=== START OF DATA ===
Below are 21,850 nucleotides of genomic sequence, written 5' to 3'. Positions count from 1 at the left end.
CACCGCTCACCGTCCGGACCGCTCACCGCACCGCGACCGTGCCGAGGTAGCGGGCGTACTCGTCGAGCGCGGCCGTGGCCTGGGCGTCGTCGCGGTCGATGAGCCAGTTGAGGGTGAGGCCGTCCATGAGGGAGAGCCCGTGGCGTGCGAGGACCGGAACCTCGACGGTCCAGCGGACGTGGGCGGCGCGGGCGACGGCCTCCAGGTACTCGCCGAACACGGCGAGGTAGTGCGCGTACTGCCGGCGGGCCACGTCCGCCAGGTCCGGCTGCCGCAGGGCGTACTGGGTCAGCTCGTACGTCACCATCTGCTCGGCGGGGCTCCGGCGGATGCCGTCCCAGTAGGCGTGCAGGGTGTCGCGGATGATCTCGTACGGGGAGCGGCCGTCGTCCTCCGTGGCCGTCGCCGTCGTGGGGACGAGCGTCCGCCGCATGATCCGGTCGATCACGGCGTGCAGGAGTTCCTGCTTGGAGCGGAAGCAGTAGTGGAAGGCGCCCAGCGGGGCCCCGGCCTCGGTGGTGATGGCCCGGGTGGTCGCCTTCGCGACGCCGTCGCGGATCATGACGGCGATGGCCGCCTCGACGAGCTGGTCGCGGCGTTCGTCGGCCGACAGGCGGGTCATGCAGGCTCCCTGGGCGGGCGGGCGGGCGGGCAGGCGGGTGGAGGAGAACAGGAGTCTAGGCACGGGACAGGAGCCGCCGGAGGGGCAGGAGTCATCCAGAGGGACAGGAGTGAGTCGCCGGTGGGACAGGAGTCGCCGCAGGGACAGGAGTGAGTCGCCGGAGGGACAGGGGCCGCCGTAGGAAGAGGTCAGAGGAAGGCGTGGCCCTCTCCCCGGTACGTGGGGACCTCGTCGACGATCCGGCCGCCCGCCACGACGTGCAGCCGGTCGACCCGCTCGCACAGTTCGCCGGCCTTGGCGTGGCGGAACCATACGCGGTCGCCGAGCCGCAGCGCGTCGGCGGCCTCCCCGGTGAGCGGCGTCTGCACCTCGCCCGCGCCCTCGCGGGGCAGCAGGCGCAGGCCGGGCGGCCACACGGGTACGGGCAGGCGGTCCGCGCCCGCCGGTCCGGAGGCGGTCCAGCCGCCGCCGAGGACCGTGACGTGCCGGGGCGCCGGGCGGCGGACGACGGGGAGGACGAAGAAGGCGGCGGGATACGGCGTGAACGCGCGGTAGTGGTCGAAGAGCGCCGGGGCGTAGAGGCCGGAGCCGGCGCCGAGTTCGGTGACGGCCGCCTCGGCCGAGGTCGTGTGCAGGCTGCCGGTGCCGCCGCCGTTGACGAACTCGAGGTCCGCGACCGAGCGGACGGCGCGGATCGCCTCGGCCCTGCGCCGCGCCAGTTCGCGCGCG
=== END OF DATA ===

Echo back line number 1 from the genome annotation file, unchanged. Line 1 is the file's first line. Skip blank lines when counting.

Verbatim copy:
Below are 21,850 nucleotides of genomic sequence, written 5' to 3'. Positions count from 1 at the left end.